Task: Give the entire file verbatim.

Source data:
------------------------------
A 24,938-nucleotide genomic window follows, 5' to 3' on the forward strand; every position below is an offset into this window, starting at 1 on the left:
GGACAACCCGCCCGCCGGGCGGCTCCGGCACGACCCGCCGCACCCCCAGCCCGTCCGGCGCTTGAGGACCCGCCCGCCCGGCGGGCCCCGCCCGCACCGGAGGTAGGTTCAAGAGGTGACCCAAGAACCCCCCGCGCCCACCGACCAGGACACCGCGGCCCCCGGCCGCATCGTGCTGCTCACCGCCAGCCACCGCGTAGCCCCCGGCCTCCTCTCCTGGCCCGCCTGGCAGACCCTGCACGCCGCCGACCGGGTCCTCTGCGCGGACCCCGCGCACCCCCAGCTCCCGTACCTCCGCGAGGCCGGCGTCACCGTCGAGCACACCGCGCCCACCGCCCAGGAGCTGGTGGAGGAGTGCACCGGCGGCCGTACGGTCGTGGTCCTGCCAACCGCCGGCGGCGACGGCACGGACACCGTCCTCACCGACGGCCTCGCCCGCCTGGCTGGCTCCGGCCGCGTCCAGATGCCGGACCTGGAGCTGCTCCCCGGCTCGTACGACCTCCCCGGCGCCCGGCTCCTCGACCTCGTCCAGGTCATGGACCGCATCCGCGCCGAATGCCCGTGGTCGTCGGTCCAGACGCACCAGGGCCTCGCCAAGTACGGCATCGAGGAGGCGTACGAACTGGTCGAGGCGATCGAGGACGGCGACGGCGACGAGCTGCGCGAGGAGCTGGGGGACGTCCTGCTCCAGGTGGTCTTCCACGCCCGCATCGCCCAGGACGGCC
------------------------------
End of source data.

A 24,938-nucleotide genomic window follows, 5' to 3' on the forward strand; every position below is an offset into this window, starting at 1 on the left:
GGACAACCCGCCCGCCGGGCGGCTCCGGCACGACCCGCCGCACCCCCAGCCCGTCCGGCGCTTGAGGACCCGCCCGCCCGGCGGGCCCCGCCCGCACCGGAGGTAGGTTCAAGAGGTGACCCAAGAACCCCCCGCGCCCACCGACCAGGACACCGCGGCCCCCGGCCGCATCGTGCTGCTCACCGCCAGCCACCGCGTAGCCCCCGGCCTCCTCTCCTGGCCCGCCTGGCAGACCCTGCACGCCGCCGACCGGGTCCTCTGCGCGGACCCCGCGCACCCCCAGCTCCCGTACCTCCGCGAGGCCGGCGTCACCGTCGAGCACACCGCGCCCACCGCCCAGGAGCTGGTGGAGGAGTGCACCGGCGGCCGTACGGTCGTGGTCCTGCCAACCGCCGGCGGCGACGGCACGGACACCGTCCTCACCGACGGCCTCGCCCGCCTGGCTGGCTCCGGCCGCGTCCAGATGCCGGACCTGGAGCTGCTCCCCGGCTCGTACGACCTCCCCGGCGCCCGGCTCCTCGACCTCGTCCAGGTCATGGACCGCATCCGCGCCGAATGCCCGTGGTCGTCGGTCCAGACGCACCAGGGCCTCGCCAAGTACGGCATCGAGGAGGCGTACGAACTGGTCGAGGCGATCGAGGACGGCGACGGCGACGAGCTGCGCGAGGAGCTGGGGGACGTCCTGCTCCAGGTGGTCTTCCACGCCCGCATCGCCCAGGACGGCC